Lexander James is the newest name of Castledrum Records electronica producer Rob Ross. You can hear the prettiness of Flora and the knuckle-cracking chaos of itsagamble! in there, but there’s really whole a new emotion I haven’t heard in his music until now. A cooling resolution. A hymn for doing the hard thing. That song that plays in someone’s car as they calmly drive themselves and a hundred thou’ in drug money off the bridge and into the river.
Music for people who want to feel totally BA while running errands.
A purposeful, contemplative sunrise track. The theme song for a spellcasting super nintendo princess/love-interest.
Kumon Plaza (Edmonton) wields his keyboard and 707 combo as skillfully as ever with this pretty little piece, setting fire to our imaginations as usual.
Landon Speers makes gorgeous, patient, higher-purpose electronic music that matches well with his other art-form, photography. His new EP, Spaced Jam, blooms and resonates and dissolves for you as anticipated, but his well-known sound has evolved now into into a beating, pulsing, rhythmic thing.
Yes, there are drums, and yes, they are good.
On his bandcamp page, Landon tells the story:
I was bed ridden for 11 days at the end of July/start of August 2011 with what seemed like a myriad of sudden health problems.
Between percocets and nausea, awful sleeps, Predator 2 and all the Harry Potter movies I worked on a few tracks while in bed. These songs comprise Spaced Jam.
Vancouver’s The Parish of Little Clifton makes some real pretty instrumental electronica. Comparable to something from Flora or Boards of Canada (detuned synths rule!), but a little less glitch-clicky, and a little more ambient. Reverb-filled and then sidechained to your good-times, “In the Garden” definitely has some chill in its wave that will take good care of your summer drives.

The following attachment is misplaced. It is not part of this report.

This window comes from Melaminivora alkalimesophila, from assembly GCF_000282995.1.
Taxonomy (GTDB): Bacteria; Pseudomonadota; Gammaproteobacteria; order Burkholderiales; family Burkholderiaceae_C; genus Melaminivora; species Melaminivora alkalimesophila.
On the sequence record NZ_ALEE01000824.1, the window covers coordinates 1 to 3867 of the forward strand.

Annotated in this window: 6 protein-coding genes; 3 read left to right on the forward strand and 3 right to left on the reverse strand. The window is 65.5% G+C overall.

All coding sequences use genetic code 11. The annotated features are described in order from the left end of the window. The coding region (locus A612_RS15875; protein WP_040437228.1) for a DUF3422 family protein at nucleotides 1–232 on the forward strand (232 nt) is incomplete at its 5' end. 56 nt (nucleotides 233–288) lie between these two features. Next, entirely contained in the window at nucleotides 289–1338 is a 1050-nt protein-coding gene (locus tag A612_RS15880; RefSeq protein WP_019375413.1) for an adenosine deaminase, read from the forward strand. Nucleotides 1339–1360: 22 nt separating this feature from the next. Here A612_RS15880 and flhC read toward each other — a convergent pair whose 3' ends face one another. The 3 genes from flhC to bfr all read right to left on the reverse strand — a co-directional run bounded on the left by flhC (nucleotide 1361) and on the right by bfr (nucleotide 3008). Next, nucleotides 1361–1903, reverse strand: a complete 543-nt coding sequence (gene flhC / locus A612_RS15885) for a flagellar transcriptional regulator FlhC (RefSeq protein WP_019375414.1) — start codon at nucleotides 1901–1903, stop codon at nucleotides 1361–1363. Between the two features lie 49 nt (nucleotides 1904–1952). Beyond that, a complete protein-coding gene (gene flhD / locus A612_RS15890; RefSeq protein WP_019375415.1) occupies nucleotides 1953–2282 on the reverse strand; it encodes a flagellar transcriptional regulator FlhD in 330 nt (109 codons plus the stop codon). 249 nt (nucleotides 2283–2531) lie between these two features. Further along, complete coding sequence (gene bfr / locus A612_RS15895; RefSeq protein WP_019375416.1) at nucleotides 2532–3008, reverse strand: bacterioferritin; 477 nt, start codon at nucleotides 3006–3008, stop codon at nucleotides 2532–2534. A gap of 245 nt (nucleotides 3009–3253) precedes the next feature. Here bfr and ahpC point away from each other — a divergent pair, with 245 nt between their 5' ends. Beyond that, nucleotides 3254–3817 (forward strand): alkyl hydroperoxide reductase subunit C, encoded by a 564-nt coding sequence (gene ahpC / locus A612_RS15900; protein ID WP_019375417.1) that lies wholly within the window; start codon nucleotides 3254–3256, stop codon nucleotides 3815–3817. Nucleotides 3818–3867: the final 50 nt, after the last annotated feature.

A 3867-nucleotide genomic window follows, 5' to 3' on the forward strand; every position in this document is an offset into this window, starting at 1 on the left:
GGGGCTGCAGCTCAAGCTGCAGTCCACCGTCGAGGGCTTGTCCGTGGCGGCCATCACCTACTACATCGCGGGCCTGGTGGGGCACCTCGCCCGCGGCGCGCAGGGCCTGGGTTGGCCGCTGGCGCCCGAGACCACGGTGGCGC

Mitchmatic showed me this yesterday.
If you still get giddy over neck-snapping, underground, honest-to-God good rap music, then D-Sisive is here to save you from whatever else you listen to.
In “If…” D-Sisive cynically posits that the creative-ass stuff he’s done would have made headlines had it been done by an American rapper like Kanye or Jay-Z. He delivers this argument with craft, cleverness, and patience.
“If Jay-Z sampled a Daniel Johnston tune// You’d download Daniel’s catalogue of music// Don’t try to deny it, it’s probably true// Cuz whateva Jigga say, you gonna follow, dude.//”
There’s no doubt D-Sisive is a pretty bitter guy*, but it’s his maturity, sense of humour, and intelligence that combines with that bitterness to make him a great rapper.
*Toronto’s Mayor, Rob Ford, responds to D-Sisive’s diss track.